How can I handle the security of web frameworks like django on github or any other public domain version control site.

The settings.py can and will often contain sensitive database information, passwords and secret keys, which must not be uploaded on the repository and in plain view.

What is the common practice and least hassle way of handling that?

  • 2
    There are many tutorials on this very subject but Twelve-Factor app is considered one of the best frameworks for software development.
    – Selcuk
    Commented Jul 11, 2017 at 5:11

4 Answers 4


As @Selcuk mentions, the 12 Factor App provides a nice guideline on how to protect and isolate your sensitive info.

In another answer here: Django settings: raise KeyError, raise ImproperlyConfigured or use defaults?
I explain the method I tend to use in order to be as close as possible to the 12 Factor guidelines.
In sort:

  1. Create a .env or .ini file with your project variables in it:

  2. Add .env and .env.* or .ini and .ini.* on your .gitignore file, thus protecting your sensitive info from been uploaded to github.
  3. Create a env.example (be careful not to name it with a . in the beginning, because it will get ignored). In that file you can put an example of the expected configuration in order to be re-producible by simply copy, paste, rename to .ini or .env.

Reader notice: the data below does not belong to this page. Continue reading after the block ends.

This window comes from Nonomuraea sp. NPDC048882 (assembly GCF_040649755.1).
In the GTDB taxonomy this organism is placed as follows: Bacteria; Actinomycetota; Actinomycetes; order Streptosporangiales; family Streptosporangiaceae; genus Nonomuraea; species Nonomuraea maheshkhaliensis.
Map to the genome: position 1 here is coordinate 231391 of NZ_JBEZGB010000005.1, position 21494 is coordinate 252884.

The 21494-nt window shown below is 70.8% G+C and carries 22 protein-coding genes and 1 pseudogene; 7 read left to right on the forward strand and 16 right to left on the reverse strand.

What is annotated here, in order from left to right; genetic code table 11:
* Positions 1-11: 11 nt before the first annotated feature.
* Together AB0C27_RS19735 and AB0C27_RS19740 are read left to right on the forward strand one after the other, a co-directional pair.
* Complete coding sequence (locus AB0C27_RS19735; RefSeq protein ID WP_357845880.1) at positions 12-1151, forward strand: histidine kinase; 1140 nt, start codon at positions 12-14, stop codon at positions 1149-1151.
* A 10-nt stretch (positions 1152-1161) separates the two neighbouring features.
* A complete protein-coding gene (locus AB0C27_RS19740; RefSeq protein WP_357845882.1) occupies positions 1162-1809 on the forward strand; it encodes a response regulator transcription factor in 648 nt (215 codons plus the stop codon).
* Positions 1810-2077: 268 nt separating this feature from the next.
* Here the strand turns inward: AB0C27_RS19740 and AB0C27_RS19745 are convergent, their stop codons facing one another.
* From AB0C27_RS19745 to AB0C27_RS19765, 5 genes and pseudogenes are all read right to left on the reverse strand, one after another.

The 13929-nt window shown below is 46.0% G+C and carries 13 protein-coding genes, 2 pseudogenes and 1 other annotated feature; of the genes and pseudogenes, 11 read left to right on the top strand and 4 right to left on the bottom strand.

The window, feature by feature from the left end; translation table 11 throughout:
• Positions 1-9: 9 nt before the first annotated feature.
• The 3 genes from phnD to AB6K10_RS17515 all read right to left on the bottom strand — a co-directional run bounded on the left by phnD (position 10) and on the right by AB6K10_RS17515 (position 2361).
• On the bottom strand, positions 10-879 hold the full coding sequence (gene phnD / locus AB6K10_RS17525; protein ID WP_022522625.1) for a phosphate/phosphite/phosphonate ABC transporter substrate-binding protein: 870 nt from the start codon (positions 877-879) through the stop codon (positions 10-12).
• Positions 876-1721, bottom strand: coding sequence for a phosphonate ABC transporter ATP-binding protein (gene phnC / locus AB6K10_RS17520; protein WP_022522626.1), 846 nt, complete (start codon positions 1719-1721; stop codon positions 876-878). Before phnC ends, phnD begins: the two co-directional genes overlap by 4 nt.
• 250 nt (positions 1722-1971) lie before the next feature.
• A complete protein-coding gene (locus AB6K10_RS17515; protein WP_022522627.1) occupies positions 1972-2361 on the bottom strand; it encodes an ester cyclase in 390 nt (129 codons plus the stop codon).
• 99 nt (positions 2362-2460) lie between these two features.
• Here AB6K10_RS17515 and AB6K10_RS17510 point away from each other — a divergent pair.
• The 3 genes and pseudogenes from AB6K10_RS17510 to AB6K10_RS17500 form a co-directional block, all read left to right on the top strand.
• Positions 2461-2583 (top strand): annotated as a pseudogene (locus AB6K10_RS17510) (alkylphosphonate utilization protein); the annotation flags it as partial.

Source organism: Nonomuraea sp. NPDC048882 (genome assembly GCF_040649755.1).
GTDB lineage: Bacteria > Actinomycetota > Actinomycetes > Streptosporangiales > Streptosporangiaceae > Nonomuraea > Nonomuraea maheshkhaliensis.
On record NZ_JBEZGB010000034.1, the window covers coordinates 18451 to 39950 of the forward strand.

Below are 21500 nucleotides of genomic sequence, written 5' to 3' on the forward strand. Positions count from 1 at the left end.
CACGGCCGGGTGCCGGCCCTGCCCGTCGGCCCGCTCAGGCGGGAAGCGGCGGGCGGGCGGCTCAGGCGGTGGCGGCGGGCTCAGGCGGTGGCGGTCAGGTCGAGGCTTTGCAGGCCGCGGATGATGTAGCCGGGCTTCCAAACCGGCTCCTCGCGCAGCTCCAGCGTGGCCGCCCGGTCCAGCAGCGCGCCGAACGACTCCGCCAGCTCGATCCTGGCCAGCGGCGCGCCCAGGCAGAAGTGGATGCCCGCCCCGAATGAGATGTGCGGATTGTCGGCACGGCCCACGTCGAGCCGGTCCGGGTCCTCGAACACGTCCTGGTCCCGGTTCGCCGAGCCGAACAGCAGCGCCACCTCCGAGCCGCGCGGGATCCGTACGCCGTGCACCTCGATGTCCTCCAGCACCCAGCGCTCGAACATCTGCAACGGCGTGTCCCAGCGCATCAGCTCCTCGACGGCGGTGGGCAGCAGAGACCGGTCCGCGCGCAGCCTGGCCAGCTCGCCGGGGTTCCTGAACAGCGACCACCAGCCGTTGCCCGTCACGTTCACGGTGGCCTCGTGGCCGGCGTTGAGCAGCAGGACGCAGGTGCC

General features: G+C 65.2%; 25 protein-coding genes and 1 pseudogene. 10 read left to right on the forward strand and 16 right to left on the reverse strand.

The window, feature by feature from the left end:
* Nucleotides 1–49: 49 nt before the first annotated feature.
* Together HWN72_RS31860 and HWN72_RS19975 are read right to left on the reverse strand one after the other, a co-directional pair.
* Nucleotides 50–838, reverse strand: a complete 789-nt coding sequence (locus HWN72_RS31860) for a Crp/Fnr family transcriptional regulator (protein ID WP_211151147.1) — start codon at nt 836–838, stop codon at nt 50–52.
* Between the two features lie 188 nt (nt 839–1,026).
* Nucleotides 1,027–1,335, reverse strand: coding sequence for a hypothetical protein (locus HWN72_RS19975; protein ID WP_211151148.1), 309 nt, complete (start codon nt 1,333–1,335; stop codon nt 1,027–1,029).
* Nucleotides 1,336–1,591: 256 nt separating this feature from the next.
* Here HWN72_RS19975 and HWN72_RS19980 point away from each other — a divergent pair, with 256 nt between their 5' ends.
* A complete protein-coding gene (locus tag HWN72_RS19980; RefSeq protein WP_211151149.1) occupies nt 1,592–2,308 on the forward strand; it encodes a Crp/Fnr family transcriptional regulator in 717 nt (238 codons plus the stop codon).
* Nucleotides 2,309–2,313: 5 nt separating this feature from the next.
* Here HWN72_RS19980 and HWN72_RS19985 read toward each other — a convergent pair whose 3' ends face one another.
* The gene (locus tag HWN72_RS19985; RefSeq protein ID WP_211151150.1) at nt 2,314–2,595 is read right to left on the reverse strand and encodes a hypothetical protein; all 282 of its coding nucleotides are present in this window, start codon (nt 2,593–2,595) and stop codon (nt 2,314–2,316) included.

4. Use decouple.config to read your config file:

    on settings.py

    from decouple import Csv, config
    DEBUG = config('DEBUG', cast=bool, default=True)
    SECRET_KEY = config('MY_DJANGO_KEY')
  • After some digging this method worked quite well. Thanks. Here are some reference links that I used to get a final product: link 1 link 2
    – addohm
    Commented Jul 11, 2017 at 13:03

I generally use different settings.py for each stage (development, testing and prodcution). The only one that I keep on a version control is the one corresponding to development. The other settings.py are internal and, when required, they are copied to each instance of the server (testing and production).

Hope this helps.


Easy answer: Add it to your .gitignore. That said, if you're intending to share your Django app, you'll want to provide at least the parts you edited for your app .


Password and sensitive infos are stored in my case in individual settings dev_settings.py and prod_settings.py both files are in .gitignore. In settings.py I can switch between them via Environment like this :


if os.environ.get('PROJECT_NAME_PROD', 'NO') == 'YES':
    from project.prod_settings import *
    from project.dev_settings import *

With this you can still have your settings.py in the repository.

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